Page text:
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Your handy guide to converting any recipe to gluten free

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A few simple ways to have your gluten-free cake and eat it too

For some, going gluten free is the latest diet craze, and for others, it's a way of life. Whether you fall to the left or to the right or somewhere in between, we've got all your bases covered. With five simple recipe hacks, gluten-free cooking doesn't have to be flavorless or all that complicated.

If you have celiac disease, a wheat allergy or just want to clean up your diet, you'll be happy to know that most recipes can be easily altered to avoid the big G.

1. Swap the flour

Substitute all-purpose gluten-free flour in place of all-purpose regular flour at a ratio of 1:1. Try Bob's Red Mill all-purpose gluten-free flour. If you are baking items such as cakes and/or breads, add 1 teaspoon of xanthan gum.

More: Coconut-veggie fried brown rice is a healthier spin on takeout

2. Eliminate the flour

Try omitting the flour altogether. If you are craving peanut butter cookies, for example, try this simple recipe without the flour.

A few simple ways to have your gluten-free cake and eat it too
Image: SheKnows

Simple gluten-free peanut butter cookie recipe

Yields 6 – 8


  • 1 cup peanut butter
  • 1 cup sugar
  • 1 – 2 eggs (depending on how moist you want them to be)


  1. Heat the oven to 350 degrees F.
  2. Blend the ingredients, and place the dough on a cookie sheet.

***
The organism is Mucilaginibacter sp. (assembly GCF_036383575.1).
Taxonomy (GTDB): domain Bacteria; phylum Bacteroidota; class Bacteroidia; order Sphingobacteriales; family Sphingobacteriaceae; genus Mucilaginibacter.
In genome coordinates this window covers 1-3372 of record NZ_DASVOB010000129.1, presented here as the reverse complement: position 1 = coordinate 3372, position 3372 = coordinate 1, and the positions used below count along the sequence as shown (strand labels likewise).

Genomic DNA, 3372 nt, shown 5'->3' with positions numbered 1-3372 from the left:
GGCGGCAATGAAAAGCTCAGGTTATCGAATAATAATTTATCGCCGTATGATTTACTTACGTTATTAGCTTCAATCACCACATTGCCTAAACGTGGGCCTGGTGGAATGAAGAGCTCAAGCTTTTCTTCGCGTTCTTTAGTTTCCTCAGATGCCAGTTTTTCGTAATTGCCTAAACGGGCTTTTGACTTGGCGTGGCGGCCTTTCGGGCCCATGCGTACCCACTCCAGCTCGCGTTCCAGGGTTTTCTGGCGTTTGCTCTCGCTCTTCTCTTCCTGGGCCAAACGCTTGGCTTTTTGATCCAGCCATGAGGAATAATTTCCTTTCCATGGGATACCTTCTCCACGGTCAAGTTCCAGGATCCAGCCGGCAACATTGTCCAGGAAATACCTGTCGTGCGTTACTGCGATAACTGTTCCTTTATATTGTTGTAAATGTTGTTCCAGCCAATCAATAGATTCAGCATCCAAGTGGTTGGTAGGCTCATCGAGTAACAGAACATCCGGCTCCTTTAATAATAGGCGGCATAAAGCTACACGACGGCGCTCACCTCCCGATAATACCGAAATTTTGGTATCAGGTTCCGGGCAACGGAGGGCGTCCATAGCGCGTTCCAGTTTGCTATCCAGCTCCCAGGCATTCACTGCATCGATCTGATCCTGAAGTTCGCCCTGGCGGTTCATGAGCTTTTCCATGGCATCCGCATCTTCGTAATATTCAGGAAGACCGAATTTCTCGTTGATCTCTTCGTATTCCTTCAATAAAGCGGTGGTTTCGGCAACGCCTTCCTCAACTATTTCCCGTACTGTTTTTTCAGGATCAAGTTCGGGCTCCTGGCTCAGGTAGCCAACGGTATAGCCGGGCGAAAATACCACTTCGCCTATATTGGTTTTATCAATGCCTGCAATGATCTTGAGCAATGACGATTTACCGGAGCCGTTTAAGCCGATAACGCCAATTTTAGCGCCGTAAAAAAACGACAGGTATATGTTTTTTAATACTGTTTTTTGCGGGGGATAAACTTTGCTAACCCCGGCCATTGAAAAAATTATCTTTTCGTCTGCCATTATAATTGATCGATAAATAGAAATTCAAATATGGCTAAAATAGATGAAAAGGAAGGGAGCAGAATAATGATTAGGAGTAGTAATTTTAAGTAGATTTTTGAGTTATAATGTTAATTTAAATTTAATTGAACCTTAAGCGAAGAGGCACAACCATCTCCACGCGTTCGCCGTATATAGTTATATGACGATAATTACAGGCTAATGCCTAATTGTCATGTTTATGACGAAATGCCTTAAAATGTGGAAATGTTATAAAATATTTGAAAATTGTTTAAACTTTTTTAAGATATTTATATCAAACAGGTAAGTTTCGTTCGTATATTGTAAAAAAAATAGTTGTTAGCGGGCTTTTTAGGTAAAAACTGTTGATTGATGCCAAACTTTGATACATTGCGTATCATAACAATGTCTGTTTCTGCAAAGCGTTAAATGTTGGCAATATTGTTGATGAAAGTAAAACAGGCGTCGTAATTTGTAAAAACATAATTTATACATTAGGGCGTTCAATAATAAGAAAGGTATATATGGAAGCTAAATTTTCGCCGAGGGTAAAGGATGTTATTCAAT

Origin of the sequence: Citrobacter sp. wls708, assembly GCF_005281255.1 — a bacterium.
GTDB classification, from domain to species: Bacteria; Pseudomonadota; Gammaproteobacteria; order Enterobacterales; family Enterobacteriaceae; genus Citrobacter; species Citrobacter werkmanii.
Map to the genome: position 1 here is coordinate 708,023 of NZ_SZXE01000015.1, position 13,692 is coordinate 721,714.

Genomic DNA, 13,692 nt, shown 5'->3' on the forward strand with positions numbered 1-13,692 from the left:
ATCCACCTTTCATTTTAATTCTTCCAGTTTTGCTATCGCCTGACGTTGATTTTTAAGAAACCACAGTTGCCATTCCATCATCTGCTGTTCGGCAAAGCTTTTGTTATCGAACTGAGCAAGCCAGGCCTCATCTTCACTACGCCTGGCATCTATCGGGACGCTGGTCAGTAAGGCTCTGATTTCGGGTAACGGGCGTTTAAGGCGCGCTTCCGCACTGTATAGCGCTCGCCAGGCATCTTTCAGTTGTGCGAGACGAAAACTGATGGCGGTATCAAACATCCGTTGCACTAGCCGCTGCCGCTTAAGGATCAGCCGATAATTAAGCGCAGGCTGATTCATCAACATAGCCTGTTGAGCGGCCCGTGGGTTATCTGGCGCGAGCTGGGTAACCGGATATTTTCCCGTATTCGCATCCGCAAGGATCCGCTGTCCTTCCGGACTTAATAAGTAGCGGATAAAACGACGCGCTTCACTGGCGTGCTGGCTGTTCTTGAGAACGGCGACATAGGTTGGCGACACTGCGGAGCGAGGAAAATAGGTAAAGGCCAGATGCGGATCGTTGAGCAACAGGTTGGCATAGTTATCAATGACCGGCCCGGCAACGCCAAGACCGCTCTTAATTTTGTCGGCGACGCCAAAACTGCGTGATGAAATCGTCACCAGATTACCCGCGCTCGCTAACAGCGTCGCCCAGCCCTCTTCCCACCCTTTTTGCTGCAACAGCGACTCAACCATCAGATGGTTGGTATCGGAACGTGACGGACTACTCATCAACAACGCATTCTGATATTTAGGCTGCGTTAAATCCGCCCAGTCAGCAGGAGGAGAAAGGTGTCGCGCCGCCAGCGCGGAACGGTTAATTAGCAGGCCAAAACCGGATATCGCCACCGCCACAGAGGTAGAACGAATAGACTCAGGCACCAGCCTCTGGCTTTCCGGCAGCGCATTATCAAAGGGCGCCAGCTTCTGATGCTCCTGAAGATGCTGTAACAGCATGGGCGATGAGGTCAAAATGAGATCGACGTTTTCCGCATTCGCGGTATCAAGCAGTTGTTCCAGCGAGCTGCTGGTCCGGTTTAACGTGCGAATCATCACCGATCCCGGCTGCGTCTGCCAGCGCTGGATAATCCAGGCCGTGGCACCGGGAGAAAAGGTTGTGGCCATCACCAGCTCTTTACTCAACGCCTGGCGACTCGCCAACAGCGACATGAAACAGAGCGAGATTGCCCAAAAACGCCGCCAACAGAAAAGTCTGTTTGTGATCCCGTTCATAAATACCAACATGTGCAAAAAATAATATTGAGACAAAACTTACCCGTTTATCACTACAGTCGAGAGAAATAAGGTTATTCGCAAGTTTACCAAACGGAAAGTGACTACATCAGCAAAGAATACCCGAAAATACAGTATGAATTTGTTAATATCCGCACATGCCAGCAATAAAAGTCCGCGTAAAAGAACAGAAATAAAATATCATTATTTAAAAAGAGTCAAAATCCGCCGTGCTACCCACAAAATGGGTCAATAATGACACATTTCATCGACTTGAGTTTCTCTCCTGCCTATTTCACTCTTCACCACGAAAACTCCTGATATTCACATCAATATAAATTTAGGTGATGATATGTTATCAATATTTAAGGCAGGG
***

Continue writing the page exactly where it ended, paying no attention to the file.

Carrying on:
3. Bake for about 10 minutes.

3. Create a gluten-free flour mixture

In place of flour in a recipe, try this combination.

  • 3 parts white or brown rice flour
  • 2 parts potato starch
  • 1 part tapioca flour/starch
  • 1 teaspoon xanthan gum for every 1-1/2 cups flour mixture

More: No-bake chocolate-almond butter cups are ridiculously easy to make

4. Consider arrowroot powder

Arrowroot powder can be used in place of xanthan gum if you are having a hard time finding the latter. As a general rule, use 1/2 teaspoon of arrowroot powder for each cup of wheat flour called for in any recipe. Note: Round up if the recipe calls for a partial cup.

More: Baked ziti gets a gluten-free makeover thanks to quinoa pasta

5. Experiment with ingredients

Other ingredients in the recipe may need to be adjusted when trying new flours and flour combinations. For example, use 2-1/2 teaspoons of baking powder for every cup of flour used in a recipe. Some flours may be a bit drier, so you may have to add additional liquid ingredients, such as water or oil, depending on what the recipe calls for.

Updated by Bethany Ramos on 5/13/16

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